Getting Campy: Beach Campsites for Summer

10:01 July 16, 2018

The elements of a summertime favorite cocktail, the margarita, are simple: tequila, salt, lime, Cointreau. So, too, are the elements of summer’s favorite camping environment, the beach: salt, water, sand, sun. When the outdoors is seemingly the very last place you want to be, don’t be afraid to branch out and hit the beach. Instead of a simple afternoon nap on the sand, beach camping is made for some well-rounded R&R. The crash of the waves is a welcome sound for those brave enough to be without A/C. Weekend getaways or week-long trips are both ideal if you find the right place.

Below are three great spots to get outside and stay cool this summer.

Getting Campy: Beach Campsites for Summer

St. Joseph Peninsula Campground

Location: Port St. Joe, Florida (The middle of the Florida Panhandle).

Accessibility: The drive is a little mundane, and you need to be paying attention to notice the sign on the right side of the road to turn into the park.

Type of Camping: Tent/RV/cabin.

Best Local Restaurant: Indian Pass Raw Bar.

Unique Unknowns: The secluded beach yields water on all sides of the tent sites, but most are tucked into the woods away from the view.

One Thing to Remember: You have to hike in your firewood and water. Try and get the campsites closest to the parking lot or you will have to pack in lots of weight over soft, white sand for one to three miles.

This location is perfect for a long weekend away from responsibilities, jobs, and technology. The beaches and water surrounding the peninsula are the best that the region, which is typically known for its brackish environment only suitable for fishing and oysters, has to offer. The hike in is a bit rough since it is on loose sand, but once you set foot off the parking lot and onto the path, you enter a timeless world. Campsites are equipped with tent locations and a fire pit but little else. Each campsite has a mildly different feel to it: either right on the path, set far away under sprawling trees, or at the very end where you can drive a boat ashore.

Make sure you stop by the Indian Pass Raw Bar on the way out of town. This restaurant is run on an “honor system” where you write down your order and grab as many beers as you like or fill up your pint glass as many times as you’d like. The “salt of the earth” feel is one seldom seen anymore, even on the Panhandle.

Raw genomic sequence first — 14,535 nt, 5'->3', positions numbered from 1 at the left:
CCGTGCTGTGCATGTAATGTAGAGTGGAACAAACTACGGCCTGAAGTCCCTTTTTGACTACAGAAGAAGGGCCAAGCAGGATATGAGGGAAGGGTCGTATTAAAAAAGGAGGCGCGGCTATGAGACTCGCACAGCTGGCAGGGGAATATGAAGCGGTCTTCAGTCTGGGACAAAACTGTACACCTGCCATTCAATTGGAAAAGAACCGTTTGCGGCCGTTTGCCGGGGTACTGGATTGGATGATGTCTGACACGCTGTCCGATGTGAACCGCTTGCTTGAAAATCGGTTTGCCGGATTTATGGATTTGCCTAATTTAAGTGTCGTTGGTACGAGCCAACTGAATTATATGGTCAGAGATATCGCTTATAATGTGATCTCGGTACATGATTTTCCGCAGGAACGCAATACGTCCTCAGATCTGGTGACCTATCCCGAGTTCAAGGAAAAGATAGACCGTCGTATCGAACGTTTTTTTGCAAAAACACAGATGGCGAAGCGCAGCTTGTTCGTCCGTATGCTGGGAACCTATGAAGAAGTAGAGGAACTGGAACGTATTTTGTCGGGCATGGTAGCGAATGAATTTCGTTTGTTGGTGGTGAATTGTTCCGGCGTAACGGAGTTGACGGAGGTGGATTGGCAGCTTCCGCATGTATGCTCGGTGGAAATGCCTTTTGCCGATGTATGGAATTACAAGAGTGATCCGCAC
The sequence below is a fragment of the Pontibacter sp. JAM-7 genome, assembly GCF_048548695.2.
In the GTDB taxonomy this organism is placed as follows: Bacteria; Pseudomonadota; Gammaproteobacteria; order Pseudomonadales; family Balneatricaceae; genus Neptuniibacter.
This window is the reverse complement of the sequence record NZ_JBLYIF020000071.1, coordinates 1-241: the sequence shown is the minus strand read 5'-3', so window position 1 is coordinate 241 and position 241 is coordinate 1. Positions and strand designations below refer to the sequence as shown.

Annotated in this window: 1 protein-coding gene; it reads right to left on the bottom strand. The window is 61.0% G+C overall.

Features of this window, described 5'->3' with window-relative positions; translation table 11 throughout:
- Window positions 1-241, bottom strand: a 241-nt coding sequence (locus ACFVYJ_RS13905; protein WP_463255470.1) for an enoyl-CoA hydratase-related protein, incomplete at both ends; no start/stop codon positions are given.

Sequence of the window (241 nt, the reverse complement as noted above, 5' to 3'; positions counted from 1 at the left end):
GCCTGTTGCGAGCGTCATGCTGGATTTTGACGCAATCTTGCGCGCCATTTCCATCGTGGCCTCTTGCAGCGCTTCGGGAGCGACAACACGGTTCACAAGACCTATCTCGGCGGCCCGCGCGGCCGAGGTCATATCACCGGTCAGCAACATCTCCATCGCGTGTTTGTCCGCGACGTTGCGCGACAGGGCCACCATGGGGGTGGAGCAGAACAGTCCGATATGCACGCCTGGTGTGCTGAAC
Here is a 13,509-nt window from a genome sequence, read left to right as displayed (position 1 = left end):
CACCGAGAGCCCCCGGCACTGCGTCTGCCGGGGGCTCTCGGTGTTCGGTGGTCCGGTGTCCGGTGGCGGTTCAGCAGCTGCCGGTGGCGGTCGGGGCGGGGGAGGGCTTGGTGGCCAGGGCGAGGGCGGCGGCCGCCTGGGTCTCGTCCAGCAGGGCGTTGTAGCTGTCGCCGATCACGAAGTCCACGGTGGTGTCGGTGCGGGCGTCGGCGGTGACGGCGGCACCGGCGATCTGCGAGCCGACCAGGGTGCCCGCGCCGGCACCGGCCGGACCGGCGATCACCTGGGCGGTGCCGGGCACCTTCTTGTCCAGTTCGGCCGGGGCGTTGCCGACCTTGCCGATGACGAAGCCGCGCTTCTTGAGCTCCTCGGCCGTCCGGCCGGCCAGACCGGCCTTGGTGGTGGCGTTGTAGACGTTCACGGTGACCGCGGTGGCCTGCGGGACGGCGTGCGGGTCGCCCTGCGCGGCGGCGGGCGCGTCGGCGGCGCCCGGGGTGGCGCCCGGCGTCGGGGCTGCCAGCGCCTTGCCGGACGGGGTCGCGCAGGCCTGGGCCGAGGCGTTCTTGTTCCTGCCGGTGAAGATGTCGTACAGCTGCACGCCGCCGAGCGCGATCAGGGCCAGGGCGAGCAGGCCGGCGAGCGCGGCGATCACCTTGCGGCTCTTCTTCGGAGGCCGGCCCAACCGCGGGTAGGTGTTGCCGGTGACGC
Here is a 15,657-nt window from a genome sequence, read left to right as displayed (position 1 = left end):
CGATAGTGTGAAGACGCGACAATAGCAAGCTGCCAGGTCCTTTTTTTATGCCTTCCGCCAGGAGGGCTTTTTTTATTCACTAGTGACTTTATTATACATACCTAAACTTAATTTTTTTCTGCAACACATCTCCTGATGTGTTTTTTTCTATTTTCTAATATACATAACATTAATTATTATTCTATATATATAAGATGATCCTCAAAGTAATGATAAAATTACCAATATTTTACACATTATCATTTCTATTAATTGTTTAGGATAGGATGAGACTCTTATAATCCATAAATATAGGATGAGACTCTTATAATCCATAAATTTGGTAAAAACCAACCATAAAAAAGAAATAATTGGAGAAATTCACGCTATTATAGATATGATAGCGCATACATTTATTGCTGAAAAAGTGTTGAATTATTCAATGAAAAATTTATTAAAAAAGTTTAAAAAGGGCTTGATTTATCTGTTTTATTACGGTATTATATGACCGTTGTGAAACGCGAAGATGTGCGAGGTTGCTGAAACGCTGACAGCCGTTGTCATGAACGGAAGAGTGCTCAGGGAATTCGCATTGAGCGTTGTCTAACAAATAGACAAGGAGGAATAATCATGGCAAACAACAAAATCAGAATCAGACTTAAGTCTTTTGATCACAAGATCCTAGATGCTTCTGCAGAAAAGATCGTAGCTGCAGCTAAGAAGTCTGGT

Getting Campy: Beach Campsites for Summer

Grand Isle State Park

Location: Grand Isle, Louisiana (The southern tip of Louisiana).

Accessibility: Easily accessible from New Orleans via a picturesque drive, much like going to Key West.

Type of Camping: RV/car/tent, either in a green parking area or right on the beach.

Best Local Restaurants: Starfish or Pirate Daiquiris.

Unique Unknowns: The Gulf water is the color of Guinness.

One Thing to Remember: Don’t forget about the $3.75 toll bridge charge on the way onto the island.

The drive to Grand Isle includes beautiful expanses of water and bayous, locals fishing off the side of the two-lane highway, and local seafood markets at every intersection, similar to Key West. It is a town relatively well-known to outsiders, yet seldom visited outside of a charter-fishing excursion. If you are an outsider, you will stand out immediately to the 1,500 inhabitants when you enter the town. The state park takes up the eastern point and Gulf-side of the island. The camp sites are very well-kempt and have a picnic table and fire pit at each one. The beach camping is by far the best, with a view directly outside your tent. If you stay in an RV or at the electrical/water hook-ups, you will be in a typical parking lot-style set-up. The town is right there, so it’s easy to leave and go buy fresh or boiled seafood and a daiquiri and then hit the beach again.

Buy your seafood from Dean Blanchard on Oak Street for the freshest seafood straight from the boat. Just remember that a majority of places have an abundance of live shrimp, but not much else.

Getting Campy: Beach Campsites for Summer

Dauphin Island Park and Beach Board

Location: Dauphin Island, Alabama (A quick drive along the coast and onto the barrier island).

Accessibility: Easily accessible via highway over Mobile Bay.

Type of Camping: Tent/RV in a wooded area set away from the beach. Friendly campers, but cramped layout.

Best Local Restaurants: Dority’s Bar and Grill or Miguel’s Beach’n Baja.

Unique Unknowns: The company offers a lot of activities to do, such as line-dancing, bingo, yoga, art shows, craft fairs, and potlucks. So, it’s great for retirees.

One thing to remember: The island has a host of sites to visit, from Audubon Bird Sanctuary to Ft. Gaines to the Mobile Bay Ferry.

This campground is highly trafficked, but with good cause. It’s this junction at Mobile Bay where the shores of the Gulf of Mexico turn sugar white and the water begins to take on a majestic teal color. Retirees settle here in their RVs and campers, and the maximum stay is between four and six months. There are lots of places of interest on and around the island, including the famous Dauphin Island Sea Labs Estuarium, the USS Alabama, and Fort Morgan.

Expect a traditional Southern feel on the island with fried seafood and cold beer everywhere. This may not be a well-kept-secret kind of place, but that’s for a reason. The cool breeze and scenic views have kept generations of outdoor enthusiasts coming back for more.

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